Excerpt from the August 17, 1963, issue of Science News Letter
Neutrinos, nature’s most elusive atomic particles, could serve as a key to detecting other “suns” in the universe made of anti-matter, the opposite of the kind of matter found on earth, and in our sun. This possibility was suggested by Dr. Bruno Pontecorvo, [who] fled from England to Russia in 1950 and is now a Soviet citizen, considered one of Russia’s top physicists…. Anti-matter worlds cannot be detected by their light, since the photons carrying light’s energy are neutral and therefore the same, whether emitted by normal matter or by anti-matter. However, neutrinos and anti-neutrinos can be told apart since they have a different direction of spin, or helicity. A star made of anti-matter, which would be converting antihydrogen into anti-helium, would emit anti-neutrinos and could therefore be told from a star burning normal matter. Neutrinos can also be used to detect the nuclear reactions occurring in the center of our sun, Dr. Pontecorvo suggests.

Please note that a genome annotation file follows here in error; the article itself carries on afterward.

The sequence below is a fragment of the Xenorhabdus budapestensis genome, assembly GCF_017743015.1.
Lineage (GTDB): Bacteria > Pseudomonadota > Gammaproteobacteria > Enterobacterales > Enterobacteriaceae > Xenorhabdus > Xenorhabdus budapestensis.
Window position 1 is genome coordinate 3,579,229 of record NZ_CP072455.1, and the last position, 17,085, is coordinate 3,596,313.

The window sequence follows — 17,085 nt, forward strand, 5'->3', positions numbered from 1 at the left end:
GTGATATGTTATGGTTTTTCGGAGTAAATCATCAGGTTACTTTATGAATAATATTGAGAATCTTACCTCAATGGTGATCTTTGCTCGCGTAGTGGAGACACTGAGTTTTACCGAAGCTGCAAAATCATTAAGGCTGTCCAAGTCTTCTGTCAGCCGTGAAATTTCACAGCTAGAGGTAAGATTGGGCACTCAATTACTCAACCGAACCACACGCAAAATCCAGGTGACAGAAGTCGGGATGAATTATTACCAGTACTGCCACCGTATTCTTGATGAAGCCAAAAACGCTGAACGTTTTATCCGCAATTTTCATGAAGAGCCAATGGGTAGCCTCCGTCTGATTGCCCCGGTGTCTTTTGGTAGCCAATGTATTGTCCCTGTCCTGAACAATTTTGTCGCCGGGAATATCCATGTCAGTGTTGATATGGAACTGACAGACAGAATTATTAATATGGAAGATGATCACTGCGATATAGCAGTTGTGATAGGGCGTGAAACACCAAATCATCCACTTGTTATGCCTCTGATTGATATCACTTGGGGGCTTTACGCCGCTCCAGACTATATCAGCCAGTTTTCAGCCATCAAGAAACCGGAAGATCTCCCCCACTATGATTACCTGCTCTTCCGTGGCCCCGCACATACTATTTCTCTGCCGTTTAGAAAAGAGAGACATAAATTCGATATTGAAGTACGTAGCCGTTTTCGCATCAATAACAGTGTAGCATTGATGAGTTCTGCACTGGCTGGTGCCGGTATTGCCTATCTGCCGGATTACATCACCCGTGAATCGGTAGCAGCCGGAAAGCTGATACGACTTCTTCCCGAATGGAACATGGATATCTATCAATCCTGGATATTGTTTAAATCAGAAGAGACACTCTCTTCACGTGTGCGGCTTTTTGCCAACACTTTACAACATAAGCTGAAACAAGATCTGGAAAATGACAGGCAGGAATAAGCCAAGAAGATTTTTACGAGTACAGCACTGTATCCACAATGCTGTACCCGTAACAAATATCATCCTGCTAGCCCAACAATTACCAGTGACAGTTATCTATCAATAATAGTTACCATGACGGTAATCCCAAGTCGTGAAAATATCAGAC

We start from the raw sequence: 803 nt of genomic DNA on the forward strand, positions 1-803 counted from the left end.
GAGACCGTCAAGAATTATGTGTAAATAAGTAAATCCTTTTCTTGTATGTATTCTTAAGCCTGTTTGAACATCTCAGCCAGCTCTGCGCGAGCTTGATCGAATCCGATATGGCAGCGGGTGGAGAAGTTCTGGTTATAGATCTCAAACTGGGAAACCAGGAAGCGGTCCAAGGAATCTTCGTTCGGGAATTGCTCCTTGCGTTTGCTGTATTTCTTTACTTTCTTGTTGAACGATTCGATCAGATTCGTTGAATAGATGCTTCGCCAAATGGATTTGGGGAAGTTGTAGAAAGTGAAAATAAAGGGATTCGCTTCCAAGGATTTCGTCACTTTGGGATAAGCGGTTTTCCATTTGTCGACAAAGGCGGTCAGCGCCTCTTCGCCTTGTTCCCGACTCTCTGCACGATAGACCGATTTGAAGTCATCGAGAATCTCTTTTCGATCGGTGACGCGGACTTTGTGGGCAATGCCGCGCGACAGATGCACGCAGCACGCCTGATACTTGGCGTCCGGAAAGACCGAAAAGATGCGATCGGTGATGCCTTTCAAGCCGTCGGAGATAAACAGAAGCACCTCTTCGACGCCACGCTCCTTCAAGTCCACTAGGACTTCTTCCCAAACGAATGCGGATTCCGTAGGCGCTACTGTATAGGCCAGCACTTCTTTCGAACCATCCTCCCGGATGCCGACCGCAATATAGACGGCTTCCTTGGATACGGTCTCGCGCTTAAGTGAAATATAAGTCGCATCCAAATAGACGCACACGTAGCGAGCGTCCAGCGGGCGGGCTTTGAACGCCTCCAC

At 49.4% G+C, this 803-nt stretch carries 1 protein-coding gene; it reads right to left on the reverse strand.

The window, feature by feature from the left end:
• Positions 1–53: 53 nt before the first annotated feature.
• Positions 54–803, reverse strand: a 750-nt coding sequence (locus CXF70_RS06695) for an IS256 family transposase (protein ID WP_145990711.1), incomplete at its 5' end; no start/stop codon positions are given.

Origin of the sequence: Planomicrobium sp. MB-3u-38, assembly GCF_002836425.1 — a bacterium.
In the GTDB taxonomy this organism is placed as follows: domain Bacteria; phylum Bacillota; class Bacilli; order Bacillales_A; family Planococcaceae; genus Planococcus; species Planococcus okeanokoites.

UPDATE: There is no evidence of stars or other large bodies made of antimatter. But many of Bruno Pontecorvo’s ideas about neutrinos have been validated. He proposed that neutrinos oscillate, shifting between neutrinos and antineutrinos or among different “flavors” of neutrino. On July 19, physicists from Japan’s T2K experiment reported conclusive evidence of this switching (SN Online: 7/23/13). Next, physicists plan to compare the flavor shifting of neutrinos with that of antineutrinos in hopes of revealing why matter, not antimatter, dominates the universe.
Note: To comment, Science News subscribing members must now establish a separate login relationship with Disqus. Click the Disqus icon below, enter your e-mail and click “forgot password” to reset your password. You may also log into Disqus using Facebook, Twitter or Google.